Skip to main content

Book Review: The Metaxy Project by Layton Green


Derek Miller is living it up as a summer associate at a prestigious law firm in Atlanta. He isn't used to the high life of partying and socializing with millionaire lawyers at mansions around the city. He grew up poor in a tough neighborhood. His mentor, Dr. Carter, helped him get the position in the hopes that it would lead to an offer to join the firm when he graduates from law school the next year.

The Metaxy Project by Layton Green isn't really about Derek's law career aspirations, though. It's actually more of a paranormal mystery. When Derek's fellow associate, Cameron, finds out that Dr. Carter is researching something related to parapsychology, she pulls Derek and a couple other young associates into an adventure to uncover what it's all about. Then, Dr. Carter dies, and Derek becomes much more interested in the mystery.

This is a fast-paced thriller that brings together an interesting cast of characters. Each has some underlying issues that they are working through, while trying to get through law school and investigating the mystery of Dr. Carter's work. There's a lot going on in the story and with the characters, and the pace is quick, but the story holds together well and kept my interest throughout.

I loved Green's Dominic Grey series, so I was excited to get a chance to read The Metaxy Project. It's a great standalone mystery, so get a copy and I'm sure it won't disappoint!

My Rating: 4/5

Visit the author's website

Read my reviews of Layton Green's other novels:
The Summoner
The Egyptian
The Diabolist


This review was written based on a copy of The Metaxy Project that I received from the author in exchange for an honest review.

Comments

Popular posts from this blog

Banned Books Week: Junie B. Jones by Barbara Park

This is the end of Banned Books Week and unfortunately, I haven't had a lot of time to write about banned books this year. But I did want to include at least one post about it, so today I wanted to share one of the book series that it seems most people are surprised to find on the list: Junie B. Jones by Barbara Park.

According to Wikipedia:
The Junie B. Jones series came in at #71 on the American Library Association's list of the Top 100 Banned or Challenged Books from 2000-2009. Reasons cited are poor social values taught by the books and Junie B. Jones not being considered a good role model due to her mouthiness and bad spelling/grammar. This is an interesting example of a banned book. Many times there are serious, controversial topics featured in books that are challenged. Things like homosexuality, drugs, vulgar language, etc. You can actually understand why people may not want their children to read those books, and why they may challenge their inclusion in school libra…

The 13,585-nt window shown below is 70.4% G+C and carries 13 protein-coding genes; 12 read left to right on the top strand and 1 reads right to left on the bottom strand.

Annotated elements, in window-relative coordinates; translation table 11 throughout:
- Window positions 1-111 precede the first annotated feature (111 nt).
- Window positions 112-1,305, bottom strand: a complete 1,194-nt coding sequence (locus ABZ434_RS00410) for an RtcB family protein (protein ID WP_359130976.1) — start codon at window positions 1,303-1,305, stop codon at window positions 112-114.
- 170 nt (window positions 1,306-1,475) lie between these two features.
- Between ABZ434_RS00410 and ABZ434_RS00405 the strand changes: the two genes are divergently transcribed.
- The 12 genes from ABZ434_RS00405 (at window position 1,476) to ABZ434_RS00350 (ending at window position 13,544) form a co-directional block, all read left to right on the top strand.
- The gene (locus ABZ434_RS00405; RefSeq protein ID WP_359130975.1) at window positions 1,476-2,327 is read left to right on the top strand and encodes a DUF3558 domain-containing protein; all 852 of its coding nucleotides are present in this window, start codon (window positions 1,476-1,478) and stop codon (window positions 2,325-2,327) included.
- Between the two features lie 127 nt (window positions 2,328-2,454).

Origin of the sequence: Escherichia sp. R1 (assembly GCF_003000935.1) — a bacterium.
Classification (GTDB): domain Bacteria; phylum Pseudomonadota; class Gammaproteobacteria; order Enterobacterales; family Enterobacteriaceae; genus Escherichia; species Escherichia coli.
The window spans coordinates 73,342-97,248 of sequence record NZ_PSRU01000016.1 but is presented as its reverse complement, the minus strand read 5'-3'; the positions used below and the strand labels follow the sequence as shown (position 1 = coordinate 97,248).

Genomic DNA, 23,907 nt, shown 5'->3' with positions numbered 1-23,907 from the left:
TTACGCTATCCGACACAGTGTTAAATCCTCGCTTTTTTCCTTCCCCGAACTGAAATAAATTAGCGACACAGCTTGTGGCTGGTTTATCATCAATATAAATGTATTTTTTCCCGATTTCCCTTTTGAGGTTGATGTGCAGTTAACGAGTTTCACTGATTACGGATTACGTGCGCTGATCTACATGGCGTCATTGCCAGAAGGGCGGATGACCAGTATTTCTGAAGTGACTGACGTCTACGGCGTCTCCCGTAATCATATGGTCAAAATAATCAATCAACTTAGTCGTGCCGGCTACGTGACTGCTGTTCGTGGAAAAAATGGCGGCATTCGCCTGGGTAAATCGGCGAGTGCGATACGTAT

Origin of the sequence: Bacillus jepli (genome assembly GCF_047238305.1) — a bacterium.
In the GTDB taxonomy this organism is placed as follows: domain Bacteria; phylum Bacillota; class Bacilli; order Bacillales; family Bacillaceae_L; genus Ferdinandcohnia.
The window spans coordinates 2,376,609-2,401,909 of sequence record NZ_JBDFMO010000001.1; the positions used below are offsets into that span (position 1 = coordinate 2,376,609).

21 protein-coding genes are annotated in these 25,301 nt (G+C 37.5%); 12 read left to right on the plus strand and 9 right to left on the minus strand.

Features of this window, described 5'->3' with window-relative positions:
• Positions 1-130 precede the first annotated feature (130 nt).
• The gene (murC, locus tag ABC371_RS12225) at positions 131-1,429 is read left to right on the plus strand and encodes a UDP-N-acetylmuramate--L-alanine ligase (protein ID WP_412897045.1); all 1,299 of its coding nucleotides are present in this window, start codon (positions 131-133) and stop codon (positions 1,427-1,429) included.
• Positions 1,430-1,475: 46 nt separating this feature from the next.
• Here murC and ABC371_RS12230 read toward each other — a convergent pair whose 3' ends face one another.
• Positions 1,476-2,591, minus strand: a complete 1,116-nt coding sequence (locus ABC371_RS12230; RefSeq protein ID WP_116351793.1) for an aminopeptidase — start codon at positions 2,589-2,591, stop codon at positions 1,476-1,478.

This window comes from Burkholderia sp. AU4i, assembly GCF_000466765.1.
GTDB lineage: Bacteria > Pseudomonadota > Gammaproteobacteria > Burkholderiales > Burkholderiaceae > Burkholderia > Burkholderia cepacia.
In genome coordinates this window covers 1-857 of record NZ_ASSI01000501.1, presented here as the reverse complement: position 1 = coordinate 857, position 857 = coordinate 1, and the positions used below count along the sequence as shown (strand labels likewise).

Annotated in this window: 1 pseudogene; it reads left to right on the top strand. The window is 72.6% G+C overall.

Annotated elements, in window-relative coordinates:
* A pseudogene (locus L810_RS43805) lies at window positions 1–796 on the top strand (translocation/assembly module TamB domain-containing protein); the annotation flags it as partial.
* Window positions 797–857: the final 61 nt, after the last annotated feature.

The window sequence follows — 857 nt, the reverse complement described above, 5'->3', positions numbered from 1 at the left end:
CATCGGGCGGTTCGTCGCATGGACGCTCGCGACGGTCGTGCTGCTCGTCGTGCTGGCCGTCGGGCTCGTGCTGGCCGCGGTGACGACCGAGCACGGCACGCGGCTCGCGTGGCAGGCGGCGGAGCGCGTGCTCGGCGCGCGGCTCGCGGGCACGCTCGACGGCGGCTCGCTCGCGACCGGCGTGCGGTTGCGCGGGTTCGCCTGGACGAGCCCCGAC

Book Review: No Story to Tell by KJ Steele

Victoria has been put down since the day she was born. First by her parents who were disappointed that she survived while her twin brother died. Then by her verbally abusive husband and his low-life friends. But soon an intriguing artist named Elliott arrives in town and starts encouraging Victoria to follow her dream of opening her own dance studio. She also begins to receive phone calls from a mysterious someone who gets her to open up about her past and face her true feelings.

In No Story to Tell, KJ Steele has captured the small-town atmosphere and brought these characters to life. From the victimized Victoria, to her drunk and obnoxious husband Bobby and his drunk and obnoxious friends, to all the side characters who you'd expect to encounter in a town like this ~ all are so realistic in both their actions and their voices. She has written a compelling story of an abused woman who thinks she is trapped in this loveless, miserable existence. But then she finds a spark of hope…

Book Review: I See You by Clare Mackintosh

Title: I See You
Author: Clare Mackintosh
Genre: thriller
Published: February 21, 2017
Format: ebook (NetGalley)
Source: publisher
Buy on Amazon(affiliate link)


Have you ever felt like someone was watching you? You will after reading Clare Mackintosh's latest release I See You. Told from the perspectives of two women, one who appears to be targeted by a criminal and the other who is the police officer working the case, this psychological thriller will have you looking over your own shoulder by the end.

Zoe is a typical working mother who takes the Underground through London to her office every day. Like most commuters, she has a routine that she follows every day, leaving home at the same time, sitting in the same train car, taking the same route to work from the station. It's habit. But she starts to realize this may not be a good idea after seeing her own photo in an advertisement in the newspaper. Another woman who appears in the advertisement is murdered and Zoe starts to ge…